Five photographs that would have been impossible on AUTO

When I talk to other parents about how they photograph their children, almost all admit they hardly ever take their camera off the safe, easy, not-too-scary AUTO setting.

As anyone who has attended a Small Beans photo class will confirm, while you can get some great results on AUTO, the magic REALLY begins to happen when you take back some control from the camera and start to explore some of the other settings and dials available to you.

Some of my favourite photos just wouldn’t have been possible using the AUTO mode on my camera, and the easiest way to explain why is to show you some examples:

Taken on Aperture Priority Mode, f/2.2, 1/100 sec, ISO 4000

I love this photo of my son and his friend on their first ever night camping out in the garden, age six.  If I had taken it using the AUTO setting, the flash would have automatically fired and I would have lost the lovely silhouetted effect which to me makes the picture.

Taken on Aperture Priority Mode, f/1.8, 1/50 sec, ISO 500

I intentionally wanted this photograph to be dark so that the fairy lights would be the main light source. I love the way they illuminate my daughter’s face softly and warmly.  I used Aperture Priority (A or Av on the camera’s mode dial) and set the exposure compensation at -2 EV to trick the camera into keeping the light low. On AUTO I couldn’t do this and the results would have been brighter, similar to this version below:


Still a nice image (you may even prefer it!), but not what I wanted in this instance. So this is another example of how getting off AUTO allows you to take back control and to get the results you require and not what the camera deems ‘correct’.

Taken in Manual Mode, f/3.3, 1/160 sec, ISO 160.

My camera’s AUTO setting would probably have struggled with this photo too.  Camera’s exposure meters read mid-tones in a scene really well but if you are taking a photo with lots of very dark colours in it (a close up of a black horse, for example) or lots of white (a snowy scene) then you can get strange results in AUTO.  Snow can look grey and murky and the black horse can end up too light in your final picture.  Because I shot this using Manual mode (M on the mode dial) I was able to override my camera’s light meter readings and ‘overexpose’ the image to get nice white true-to-life snow.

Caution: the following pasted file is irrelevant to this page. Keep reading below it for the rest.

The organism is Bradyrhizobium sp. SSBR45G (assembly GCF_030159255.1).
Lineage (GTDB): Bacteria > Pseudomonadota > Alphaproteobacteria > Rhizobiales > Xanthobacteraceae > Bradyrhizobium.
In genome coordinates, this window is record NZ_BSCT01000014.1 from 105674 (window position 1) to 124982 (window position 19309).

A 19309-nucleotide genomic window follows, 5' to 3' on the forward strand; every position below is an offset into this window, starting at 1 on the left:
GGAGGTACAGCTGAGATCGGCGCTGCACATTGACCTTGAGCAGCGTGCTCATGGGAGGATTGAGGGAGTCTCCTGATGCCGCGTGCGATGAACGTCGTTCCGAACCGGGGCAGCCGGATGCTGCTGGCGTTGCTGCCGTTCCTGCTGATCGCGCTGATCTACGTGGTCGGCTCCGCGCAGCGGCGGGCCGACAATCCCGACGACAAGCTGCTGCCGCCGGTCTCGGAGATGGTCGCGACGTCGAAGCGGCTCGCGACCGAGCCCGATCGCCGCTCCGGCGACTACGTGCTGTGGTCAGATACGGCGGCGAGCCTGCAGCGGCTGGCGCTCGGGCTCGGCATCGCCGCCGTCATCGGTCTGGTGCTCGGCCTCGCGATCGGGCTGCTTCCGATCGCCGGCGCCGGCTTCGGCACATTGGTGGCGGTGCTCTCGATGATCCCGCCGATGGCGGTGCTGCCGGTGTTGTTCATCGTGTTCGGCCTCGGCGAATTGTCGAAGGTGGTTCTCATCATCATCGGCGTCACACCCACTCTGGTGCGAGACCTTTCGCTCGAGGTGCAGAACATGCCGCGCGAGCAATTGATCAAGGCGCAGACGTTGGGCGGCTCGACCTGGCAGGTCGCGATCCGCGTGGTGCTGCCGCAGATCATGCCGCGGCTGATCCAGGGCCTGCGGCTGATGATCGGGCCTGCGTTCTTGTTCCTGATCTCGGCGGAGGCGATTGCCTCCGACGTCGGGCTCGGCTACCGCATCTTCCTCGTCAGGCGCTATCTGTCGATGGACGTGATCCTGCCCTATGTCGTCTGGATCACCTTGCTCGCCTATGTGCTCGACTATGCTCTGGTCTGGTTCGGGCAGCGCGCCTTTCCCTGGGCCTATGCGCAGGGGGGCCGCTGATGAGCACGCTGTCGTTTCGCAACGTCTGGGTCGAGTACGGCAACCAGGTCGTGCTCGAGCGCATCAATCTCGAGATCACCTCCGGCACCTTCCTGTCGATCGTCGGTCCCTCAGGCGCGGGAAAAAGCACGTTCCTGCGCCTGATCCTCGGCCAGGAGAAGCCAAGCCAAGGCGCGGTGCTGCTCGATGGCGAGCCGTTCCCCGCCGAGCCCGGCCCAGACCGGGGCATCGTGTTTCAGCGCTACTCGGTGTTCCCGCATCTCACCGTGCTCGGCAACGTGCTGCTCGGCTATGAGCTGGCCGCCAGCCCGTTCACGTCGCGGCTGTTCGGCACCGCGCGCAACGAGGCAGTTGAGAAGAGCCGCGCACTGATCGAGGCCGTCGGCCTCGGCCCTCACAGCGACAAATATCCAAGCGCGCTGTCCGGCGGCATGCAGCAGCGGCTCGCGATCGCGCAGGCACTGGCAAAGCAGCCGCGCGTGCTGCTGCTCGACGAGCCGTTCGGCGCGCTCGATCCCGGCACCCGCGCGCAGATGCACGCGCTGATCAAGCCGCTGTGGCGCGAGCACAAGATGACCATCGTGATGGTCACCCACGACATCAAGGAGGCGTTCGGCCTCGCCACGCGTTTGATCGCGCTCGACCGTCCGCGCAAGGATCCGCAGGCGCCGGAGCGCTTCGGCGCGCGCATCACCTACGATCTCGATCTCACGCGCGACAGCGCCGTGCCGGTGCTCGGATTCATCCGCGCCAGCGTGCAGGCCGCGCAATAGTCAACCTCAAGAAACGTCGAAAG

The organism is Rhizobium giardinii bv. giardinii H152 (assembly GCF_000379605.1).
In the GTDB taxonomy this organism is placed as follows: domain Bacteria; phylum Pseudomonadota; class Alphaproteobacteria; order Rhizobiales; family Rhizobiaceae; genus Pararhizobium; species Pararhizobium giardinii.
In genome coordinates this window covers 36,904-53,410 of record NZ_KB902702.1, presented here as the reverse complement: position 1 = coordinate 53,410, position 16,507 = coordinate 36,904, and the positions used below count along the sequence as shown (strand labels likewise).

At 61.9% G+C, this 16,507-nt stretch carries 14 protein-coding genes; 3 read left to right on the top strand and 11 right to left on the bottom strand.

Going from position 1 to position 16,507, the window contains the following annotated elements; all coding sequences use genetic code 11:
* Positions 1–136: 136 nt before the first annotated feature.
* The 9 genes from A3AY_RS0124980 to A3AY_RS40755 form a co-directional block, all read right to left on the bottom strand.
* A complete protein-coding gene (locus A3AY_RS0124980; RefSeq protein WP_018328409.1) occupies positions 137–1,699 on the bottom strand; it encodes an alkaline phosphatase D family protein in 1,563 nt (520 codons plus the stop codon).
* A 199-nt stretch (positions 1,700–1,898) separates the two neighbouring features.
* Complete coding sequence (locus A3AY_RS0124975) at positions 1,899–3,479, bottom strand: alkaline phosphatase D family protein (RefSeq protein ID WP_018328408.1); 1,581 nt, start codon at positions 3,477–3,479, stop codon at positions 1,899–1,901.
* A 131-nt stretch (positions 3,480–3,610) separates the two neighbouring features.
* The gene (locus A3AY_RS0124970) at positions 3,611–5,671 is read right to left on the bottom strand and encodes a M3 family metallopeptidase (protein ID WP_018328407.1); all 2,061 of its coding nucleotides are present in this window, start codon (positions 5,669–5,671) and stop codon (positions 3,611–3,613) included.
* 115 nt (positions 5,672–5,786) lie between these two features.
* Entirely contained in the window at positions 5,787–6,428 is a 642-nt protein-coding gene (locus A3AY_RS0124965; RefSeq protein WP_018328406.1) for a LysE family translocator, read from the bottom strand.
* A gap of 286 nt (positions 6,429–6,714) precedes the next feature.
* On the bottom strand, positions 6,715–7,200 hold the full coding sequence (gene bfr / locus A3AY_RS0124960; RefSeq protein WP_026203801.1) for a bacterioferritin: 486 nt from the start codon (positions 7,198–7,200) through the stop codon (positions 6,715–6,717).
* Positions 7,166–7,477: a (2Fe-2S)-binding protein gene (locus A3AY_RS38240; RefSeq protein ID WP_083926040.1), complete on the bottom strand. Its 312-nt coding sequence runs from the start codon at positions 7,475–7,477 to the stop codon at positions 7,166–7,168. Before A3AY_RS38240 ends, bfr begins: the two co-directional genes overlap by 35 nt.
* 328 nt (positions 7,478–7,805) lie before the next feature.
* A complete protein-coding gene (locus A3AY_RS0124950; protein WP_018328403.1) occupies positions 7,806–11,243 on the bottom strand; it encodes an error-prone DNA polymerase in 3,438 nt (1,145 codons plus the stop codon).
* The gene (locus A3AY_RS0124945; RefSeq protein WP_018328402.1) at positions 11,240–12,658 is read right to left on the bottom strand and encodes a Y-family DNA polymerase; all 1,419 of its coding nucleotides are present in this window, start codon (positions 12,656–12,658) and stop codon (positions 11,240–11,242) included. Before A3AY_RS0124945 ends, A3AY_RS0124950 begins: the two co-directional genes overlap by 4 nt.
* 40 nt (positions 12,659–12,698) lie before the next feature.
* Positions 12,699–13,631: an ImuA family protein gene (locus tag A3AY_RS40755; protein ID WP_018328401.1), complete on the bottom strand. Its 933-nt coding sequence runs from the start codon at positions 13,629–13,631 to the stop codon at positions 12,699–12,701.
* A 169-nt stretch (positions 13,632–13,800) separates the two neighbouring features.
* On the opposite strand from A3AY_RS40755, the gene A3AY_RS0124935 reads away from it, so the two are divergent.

Taken on Aperture Priority Mode, f/2, 1/160 sec, ISO 800

I wanted a very shallow depth of field on this photo to give my daughter’s skin and hair a lovely blurry soft effect. Because I was in Aperture Priority mode (A or Av on the mode dial) and not AUTO, I was able to select an aperture of my own choice ( in this case f/2). I was also able to choose my own focus point (something not available to AUTO users on most cameras) to make sure the small area in sharp focus was my daughter’s eye (in AUTO it would have almost certainly focussed elsewhere – possibly her nose or the lock of hair closest to the camera).  Getting off AUTO gives me the precise control I need to take photos with a very shallow depth of field like this one (if you want to learn more about aperture and depth of field, I highly recommend a Small Beans class).

Taken on Shutter Priority Mode, f/4, 1/25 sec, ISO 3200

For this photograph taken in a theatre I wanted to blur the motion of the hula hoop the dancer was spinning to give a feeling on movement. Using Shutter Priority Mode (S or Tv on the mode dial) I was able to choose a slow shutter speed (1/25 sec).  I also used exposure compensation (-1 EV) to keep the light as low as it was in real life. In AUTO the flash would have fired and I wouldn’t have had any control  over the shutter speed, and the hoop probably would have appeared frozen and static.

I suspect most AUTO users reading this will be scratching their heads in confusion over many of the terms I have referred to here…what on Earth is aperture priority mode, shallow depth of field, and exposure compensation?? If you are keen to demystify these terms, get off the AUTO setting and really start to unlock the enormous potential of your digital camera, then a Small Beans Photography class is perfect for you.  We specialise in teaching parents and other family members in a clear and straightforward way to help you build a photo collection to be proud of.